B.C. VIEWS: Tax my car, not my income

Opponents of the HST can't seem to resist making the tax sound worse than it really is.

The NDP has been surfing on a wave of indignation about the introduction of the HST for nearly two years.

VICTORIA – I recently bought a used vehicle. Bitter experience with used cars sold privately led me to make the purchase at an established, reputable dealership, and I’m pleased with the result.

The first car I ever bought was a private sale. A young man showed off the old car he had painted himself, while his mother smiled and offered homemade lemonade. Sold for $600.

The choice of drink proved appropriate when the engine clattered to a final halt a week later. It was then I discovered that the crankcase contained mostly STP Oil Treatment, to conceal the engine’s true state.

At the dealership this spring, the harmonized sales tax was not a hot topic. Like most goods, new and used vehicles were subject to 12 per cent PST and GST before, and they are subject to 12 per cent HST now.

When I mentioned this in a news report last week, an astute reader in Nanaimo reminded me that it’s not quite that simple. Vehicles, boats and aircraft sold by private individuals are exempt from GST. This was one of the populist concessions the Mulroney government made in an effort to placate angry voters 20 years ago. In B.C., prior to July 2010, private sales were subject to seven-per-cent PST only.

During the hubbub over the implementation of the HST in its 2010 budget, the B.C. Liberal government also increased tax on private vehicle sales by five per cent, from seven to 12 per cent. The stated reason was to provide “comparable treatment” for private and commercial sales of used vehicles.

This provoked an exchange of partisan accusations that typically passes for debate in the B.C. legislature. It’s a payoff to car dealers, the NDP screamed. You guys opposed all of our income tax cuts and now you’re pretending to support lower taxes, the B.C. Liberals yelled back.

Out in the real world, one can observe the effect of a tax structure that gives an advantage to private sellers.

Municipal governments call them “curbers.” They use their garage, driveway and street to repair and market an endless series of used cars. Whether they are crooks or not, their efforts are every bit as appealing to the neighbourhood as the guy with multiple illegal suites whose tenants plug up the parking for the whole block.

In each case, they violate zoning rules and hog services for personal benefit. And if you think they pay income or other taxes on their home businesses, I have a 1973 Pinto you might want to test-drive.

The subject of used cars came up last week when NDP leader Adrian Dix belatedly launched his own anti-HST tour. Apparently he’s having second thoughts about letting Bill Vander Zalm set NDP tax policy based on a world government conspiracy theory.

Dix’s first media event was staged in a Burnaby kitchen. The homeowner dismissed the $350 HST rebate he has been offered to offset costs such as summer camp for his two kids, saying that will be gone several times over if he buys a used car.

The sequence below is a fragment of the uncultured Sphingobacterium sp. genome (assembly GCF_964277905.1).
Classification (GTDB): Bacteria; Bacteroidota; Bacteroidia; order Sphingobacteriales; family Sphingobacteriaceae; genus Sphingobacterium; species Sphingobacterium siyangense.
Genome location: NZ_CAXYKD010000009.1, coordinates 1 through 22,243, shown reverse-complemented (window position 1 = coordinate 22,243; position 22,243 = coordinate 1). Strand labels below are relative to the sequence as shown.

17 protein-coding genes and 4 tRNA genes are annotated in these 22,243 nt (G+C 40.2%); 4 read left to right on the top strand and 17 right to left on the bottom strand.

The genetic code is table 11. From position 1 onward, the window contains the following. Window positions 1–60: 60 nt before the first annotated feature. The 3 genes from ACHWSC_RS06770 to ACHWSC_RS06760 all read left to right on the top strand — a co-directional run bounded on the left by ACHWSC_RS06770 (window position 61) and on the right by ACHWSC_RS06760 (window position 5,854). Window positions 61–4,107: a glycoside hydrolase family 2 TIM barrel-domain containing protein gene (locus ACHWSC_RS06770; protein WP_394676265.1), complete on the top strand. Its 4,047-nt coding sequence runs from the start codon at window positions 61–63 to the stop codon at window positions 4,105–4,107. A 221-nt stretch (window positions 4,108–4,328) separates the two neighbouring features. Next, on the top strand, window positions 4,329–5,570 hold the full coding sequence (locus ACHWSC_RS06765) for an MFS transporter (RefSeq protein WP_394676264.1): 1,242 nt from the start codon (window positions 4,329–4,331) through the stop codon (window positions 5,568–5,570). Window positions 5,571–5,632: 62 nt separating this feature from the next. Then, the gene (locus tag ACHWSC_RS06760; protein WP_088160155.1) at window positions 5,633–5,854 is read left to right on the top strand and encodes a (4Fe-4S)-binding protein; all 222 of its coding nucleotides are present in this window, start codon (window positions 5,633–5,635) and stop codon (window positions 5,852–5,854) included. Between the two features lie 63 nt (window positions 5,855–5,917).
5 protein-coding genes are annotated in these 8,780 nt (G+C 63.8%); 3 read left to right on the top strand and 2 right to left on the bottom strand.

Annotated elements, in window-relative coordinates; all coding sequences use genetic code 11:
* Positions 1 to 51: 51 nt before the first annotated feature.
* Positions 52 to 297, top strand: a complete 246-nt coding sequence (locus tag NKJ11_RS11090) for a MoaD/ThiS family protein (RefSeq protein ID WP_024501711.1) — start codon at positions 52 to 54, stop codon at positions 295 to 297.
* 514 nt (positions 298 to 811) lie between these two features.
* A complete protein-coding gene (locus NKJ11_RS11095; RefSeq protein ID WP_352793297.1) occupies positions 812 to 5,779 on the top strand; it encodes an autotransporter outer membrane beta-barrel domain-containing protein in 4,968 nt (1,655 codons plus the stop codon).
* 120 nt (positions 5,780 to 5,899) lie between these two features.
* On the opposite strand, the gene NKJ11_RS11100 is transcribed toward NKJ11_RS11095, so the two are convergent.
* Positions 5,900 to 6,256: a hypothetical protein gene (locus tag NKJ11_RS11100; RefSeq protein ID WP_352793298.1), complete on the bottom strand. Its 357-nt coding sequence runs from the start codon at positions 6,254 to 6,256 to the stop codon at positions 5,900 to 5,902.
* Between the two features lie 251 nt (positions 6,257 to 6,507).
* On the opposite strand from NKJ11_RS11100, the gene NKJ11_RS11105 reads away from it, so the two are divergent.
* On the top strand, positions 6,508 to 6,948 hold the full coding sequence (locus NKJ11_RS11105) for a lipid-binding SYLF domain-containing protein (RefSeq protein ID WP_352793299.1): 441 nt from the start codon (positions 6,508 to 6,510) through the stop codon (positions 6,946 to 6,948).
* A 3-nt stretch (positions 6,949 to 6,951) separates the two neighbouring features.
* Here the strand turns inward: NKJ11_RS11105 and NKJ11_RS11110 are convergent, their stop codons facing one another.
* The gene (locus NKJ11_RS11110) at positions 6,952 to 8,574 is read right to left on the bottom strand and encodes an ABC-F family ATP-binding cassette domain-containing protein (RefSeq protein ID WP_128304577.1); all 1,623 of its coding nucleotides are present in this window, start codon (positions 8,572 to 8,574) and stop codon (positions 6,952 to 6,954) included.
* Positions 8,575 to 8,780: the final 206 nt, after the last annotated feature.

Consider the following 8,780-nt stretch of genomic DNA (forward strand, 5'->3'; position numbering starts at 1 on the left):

This clearly implies that HST has been extended to used cars. This is the sort of claim that drives much of the rage against it, as people simply scan their bills for those hated three letters.

There are signs that people understand their taxes better, however. An Angus Reid poll last week found that 58 per cent of British Columbians now prefer to pay taxes on their consumption rather than their income.

Tom Fletcher is legislative reporter and columnist for Black Press and BCLocalnews.com

twitter.com/tomfletcherbc

Just Posted

What the 2016 Census tells us about Surrey

The City of Surrey, by the numbers

City removes signs opposing housing development at Surrey golf course

While opponents claim political interference, City of Surrey says signs were not lawfully erected

Make and break New Year’s ‘WrestleLutions’ this Saturday

Cloverdale-based All Star Wrestling presenting full line up Saturday, Jan. 27

ZYTARUK: Only the truth, and nothing but

Lying hurts all of us. You, me, them. All of us.

UPDATE: Rockslide keeps Coquihalla northbound lane closed

Highway 5 is closed in one direction.

REPLAY: B.C. this week in video

In case you missed it, here’s a look at replay-worthy highlights from across the province this week

Police fear fewer fentanyl imports don’t signal the end of the overdose crisis

RCMP say it’s just as likely that criminal are getting more clever

UPDATE: Two people die in ATV accident south of Campbell River

Third person survived attempt to cross a creek

Justice group, fellow trustee, defending B.C. school trustee

Chilliwack school trustee facing increasing pressure to resign over LGBTQ beliefs

Giants, Rivermen on the NHL radar

Vancouver leads all WHL teams with five players on NHL Central Scouting list

Coal dust escaping rail cars spurs B.C. petition

Local governments are on board with Shuswap resident’s request for better control of escaping particulate

Lawyers slam ‘de facto expulsion’ of student guilty of sexual interference

Calgary student guilty of sexual assault of a minor allowed to finish semester

B.C. NDP set to restructure union bargaining

School trustees to regain control over employer group

A new development surrounding plane that went missing around Revelstoke in November

The family of Ashley Bourgeault believe they have found a new clue

Most Read